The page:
There’s a Poem for That: Onjana Yawnghwe + We Follow the River

Poet Onjana Yawnghwe’s new collection of poems We Follow the River (Caitlin Press) is “a love story to my family, to immigrant Canada, to Thailand” where she was born. Read our interview with Onjana and the poem “Her, Cooking.”


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There's a poem for that... NPM on All Lit Up.

An interview with poet Onjana Yawnghwe

All Lit Up: Can you tell us a bit about We Follow the River and how it came to be?

The cover of We Follow the River by Onjana Yawnghwe

Onjana Yawnghwe: All of my poetry books are love stories, and We Follow the River is no exception. The collection is a love story to my family, to immigrant Canada, to Thailand where I was born, and to the Shan ethnic group in Burma/Myanmar. It is an inquiry on (not) belonging, race, culture, and family trauma.  

The book took well over 20 years to be born. I started writing most of these poems in my early twenties, at a time when I was intensely focused on writing about racial politics and cultural identity. However, in the cultural milieu of the time, there wasn’t much appetite for these books. Eventually, my manuscript was put away and I moved on to unrelated projects. Every once in a while, I would go back and revise the poems, but I essentially thought the manuscript would never see publication.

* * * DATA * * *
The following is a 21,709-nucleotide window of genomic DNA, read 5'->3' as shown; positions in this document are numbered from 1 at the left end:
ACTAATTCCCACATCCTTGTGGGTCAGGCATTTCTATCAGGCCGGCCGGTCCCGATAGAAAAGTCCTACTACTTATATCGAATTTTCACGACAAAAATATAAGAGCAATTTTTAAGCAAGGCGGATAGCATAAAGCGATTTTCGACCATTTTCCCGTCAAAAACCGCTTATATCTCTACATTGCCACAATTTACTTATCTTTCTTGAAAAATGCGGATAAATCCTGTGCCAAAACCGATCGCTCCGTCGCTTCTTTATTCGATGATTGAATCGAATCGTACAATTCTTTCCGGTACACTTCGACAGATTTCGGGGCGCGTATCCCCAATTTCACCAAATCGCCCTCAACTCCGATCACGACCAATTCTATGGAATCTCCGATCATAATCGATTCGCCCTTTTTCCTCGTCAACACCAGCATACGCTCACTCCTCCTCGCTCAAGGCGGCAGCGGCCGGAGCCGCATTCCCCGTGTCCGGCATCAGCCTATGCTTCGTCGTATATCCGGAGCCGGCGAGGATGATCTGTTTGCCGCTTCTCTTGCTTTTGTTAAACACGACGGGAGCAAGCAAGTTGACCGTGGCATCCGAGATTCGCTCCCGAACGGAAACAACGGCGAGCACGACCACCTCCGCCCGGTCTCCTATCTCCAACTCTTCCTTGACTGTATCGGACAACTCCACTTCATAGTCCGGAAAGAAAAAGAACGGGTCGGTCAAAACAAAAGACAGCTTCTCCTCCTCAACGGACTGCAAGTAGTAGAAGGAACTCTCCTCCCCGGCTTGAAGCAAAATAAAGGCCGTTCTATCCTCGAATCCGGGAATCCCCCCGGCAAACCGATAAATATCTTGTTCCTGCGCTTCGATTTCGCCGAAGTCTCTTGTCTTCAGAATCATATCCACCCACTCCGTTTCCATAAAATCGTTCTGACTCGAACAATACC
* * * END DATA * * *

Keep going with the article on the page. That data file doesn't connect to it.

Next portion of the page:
In November 2022 my mother died, and I suddenly remembered I wrote a number of poems about her years earlier, and I found myself going over the poems. It was then I decided to give the manuscript one last go. I spent some time doing serious revisions and sent it off to Vici [Johnstone] at Caitlin Press. To my surprise, the book was accepted, and here we are today. I’m so thrilled because the book feels larger than my individual story, and because I get to share my family with the world. 

ALU: What sparked your initial love of poetry?

OY: I always liked poetry, even as a kid. A while back I found a poetry chapbook (of sorts) which I made when I was nine years old and which included drawn pictures and rhyming verses. I remember having to memorize poems when I was in elementary school, and choosing “Fire and Ice” by Robert Frost, and “Because I Could Not Stop for Death” by Emily Dickinson (I still can recite lines from them today), both of which were from this paperback poetry anthology that our family had. But I think the moment when I actually discovered the immensity and power in poetry was when I was fourteen, spending my lunch hours in the school library (as I always used to do), and leafing through Walt Whitman’s Leaves of Grass. I came upon the poem “Out of the Cradle, Endlessly Rocking” and was floored. I loved his long lines, the accumulation of words, his rhythms, the music of his verse. I remember crying from the sadness of the poem. That was when I realized the emotional potency of poetry.  

ALU: What has been your most unlikely source of writing inspiration?

OY: I don’t know how unlikely it is, but definitely film. Both film and poetry can capture the soul, I think. To me, the language of film is so similar to poetry – how complex stories are distilled in moments, how there is such awareness of all the senses even though it’s a largely visual medium. I almost feel I write poetry cinematically – I see a scene in my head as if it’s a movie, and try to recreate that moment with words.